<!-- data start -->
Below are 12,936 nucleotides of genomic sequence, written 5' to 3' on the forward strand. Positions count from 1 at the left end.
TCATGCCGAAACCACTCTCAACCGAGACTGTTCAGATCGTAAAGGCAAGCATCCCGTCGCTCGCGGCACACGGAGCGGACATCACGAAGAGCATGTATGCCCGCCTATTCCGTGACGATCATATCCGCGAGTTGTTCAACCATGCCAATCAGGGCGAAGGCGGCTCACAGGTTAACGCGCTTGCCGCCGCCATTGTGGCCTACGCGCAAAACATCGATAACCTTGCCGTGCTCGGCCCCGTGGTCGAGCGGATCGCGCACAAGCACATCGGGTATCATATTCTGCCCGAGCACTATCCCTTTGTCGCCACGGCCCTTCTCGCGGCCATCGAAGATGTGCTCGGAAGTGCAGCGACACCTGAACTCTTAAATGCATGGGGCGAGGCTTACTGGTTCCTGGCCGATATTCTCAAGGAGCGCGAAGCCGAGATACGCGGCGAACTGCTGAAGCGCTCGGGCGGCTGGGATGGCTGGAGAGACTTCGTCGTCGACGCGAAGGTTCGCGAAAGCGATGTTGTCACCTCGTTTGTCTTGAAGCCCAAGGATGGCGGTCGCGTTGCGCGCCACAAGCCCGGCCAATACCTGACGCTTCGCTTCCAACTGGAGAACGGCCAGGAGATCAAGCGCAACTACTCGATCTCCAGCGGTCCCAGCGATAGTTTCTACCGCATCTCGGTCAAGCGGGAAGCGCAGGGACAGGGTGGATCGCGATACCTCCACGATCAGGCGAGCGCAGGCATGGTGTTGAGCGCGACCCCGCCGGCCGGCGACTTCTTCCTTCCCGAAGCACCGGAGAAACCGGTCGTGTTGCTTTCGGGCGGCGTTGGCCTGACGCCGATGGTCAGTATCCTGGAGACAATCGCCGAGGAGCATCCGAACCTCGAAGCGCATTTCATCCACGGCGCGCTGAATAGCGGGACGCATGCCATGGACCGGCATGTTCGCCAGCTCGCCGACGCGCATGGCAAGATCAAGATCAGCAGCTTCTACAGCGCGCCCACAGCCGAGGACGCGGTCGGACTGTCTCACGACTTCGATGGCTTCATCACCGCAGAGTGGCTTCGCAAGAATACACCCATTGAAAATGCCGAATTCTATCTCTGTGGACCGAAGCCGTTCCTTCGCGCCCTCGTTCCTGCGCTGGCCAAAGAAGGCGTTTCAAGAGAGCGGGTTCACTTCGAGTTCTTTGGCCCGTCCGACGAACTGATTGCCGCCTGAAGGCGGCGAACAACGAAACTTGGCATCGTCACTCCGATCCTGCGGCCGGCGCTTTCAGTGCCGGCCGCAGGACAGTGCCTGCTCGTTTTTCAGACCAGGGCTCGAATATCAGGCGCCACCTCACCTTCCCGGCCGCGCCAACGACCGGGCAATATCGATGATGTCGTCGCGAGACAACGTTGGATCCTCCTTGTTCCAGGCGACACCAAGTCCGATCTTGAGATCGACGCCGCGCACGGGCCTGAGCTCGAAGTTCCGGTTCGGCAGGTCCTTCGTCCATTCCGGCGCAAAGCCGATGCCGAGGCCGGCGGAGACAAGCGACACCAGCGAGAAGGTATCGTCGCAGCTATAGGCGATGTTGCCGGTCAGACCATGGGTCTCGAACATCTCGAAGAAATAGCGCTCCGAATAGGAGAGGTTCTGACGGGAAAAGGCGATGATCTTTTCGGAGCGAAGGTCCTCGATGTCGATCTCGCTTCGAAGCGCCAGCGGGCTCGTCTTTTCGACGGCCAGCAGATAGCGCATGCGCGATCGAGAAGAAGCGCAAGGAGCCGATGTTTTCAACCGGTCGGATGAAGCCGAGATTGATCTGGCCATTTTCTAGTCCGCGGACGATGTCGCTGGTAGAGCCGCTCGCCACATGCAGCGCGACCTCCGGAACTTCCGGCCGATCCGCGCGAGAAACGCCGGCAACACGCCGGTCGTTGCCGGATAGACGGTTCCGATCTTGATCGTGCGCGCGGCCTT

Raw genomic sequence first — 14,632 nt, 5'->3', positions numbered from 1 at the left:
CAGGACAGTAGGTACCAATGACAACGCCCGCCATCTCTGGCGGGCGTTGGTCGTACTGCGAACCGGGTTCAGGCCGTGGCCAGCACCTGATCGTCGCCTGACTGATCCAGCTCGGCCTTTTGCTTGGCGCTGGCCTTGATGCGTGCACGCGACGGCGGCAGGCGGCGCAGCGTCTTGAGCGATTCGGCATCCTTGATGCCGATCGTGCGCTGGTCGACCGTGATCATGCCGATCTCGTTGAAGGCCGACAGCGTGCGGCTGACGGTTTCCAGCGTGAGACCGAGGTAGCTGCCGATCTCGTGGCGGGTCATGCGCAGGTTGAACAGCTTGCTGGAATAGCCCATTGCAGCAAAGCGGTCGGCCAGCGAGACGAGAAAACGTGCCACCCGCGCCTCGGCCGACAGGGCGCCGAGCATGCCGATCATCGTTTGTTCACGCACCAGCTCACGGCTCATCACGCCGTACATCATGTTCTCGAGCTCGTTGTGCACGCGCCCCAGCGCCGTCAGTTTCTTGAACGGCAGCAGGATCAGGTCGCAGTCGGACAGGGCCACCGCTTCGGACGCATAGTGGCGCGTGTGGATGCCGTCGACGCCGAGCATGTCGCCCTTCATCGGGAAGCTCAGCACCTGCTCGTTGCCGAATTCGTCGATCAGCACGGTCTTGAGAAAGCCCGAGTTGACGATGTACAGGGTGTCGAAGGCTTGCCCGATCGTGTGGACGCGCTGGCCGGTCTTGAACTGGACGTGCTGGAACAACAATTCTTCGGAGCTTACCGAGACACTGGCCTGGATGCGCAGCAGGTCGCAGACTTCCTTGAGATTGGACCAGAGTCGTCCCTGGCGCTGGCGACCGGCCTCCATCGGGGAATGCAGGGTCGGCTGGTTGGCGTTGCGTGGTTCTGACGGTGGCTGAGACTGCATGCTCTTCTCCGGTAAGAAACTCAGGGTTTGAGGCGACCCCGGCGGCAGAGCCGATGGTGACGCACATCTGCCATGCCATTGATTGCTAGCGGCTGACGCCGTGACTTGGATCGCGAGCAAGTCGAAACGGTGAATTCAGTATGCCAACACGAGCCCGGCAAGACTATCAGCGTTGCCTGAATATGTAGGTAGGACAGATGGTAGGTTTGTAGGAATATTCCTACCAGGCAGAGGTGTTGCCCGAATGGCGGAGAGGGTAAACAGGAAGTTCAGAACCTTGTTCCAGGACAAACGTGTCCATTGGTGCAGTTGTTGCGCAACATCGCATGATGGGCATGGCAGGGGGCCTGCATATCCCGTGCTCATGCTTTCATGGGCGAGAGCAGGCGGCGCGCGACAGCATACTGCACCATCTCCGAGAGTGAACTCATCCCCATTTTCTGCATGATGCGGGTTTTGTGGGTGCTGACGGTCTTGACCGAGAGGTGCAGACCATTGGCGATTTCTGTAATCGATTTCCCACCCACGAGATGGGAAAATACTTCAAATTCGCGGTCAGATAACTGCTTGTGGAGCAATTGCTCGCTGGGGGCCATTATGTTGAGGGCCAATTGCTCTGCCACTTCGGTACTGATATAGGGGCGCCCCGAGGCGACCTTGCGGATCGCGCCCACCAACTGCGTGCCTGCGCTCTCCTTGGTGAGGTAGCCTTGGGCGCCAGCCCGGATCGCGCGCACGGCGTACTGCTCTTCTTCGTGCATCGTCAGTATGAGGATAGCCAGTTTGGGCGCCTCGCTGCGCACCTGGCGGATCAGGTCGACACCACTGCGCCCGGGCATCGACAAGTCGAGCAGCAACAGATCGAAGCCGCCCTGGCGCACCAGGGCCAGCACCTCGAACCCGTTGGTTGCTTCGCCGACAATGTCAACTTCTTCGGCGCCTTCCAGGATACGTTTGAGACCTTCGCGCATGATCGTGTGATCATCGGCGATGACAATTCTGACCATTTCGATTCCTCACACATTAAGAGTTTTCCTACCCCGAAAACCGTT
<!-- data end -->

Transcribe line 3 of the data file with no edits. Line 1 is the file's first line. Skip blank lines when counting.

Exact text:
Raw genomic sequence first — 14,632 nt, 5'->3', positions numbered from 1 at the left: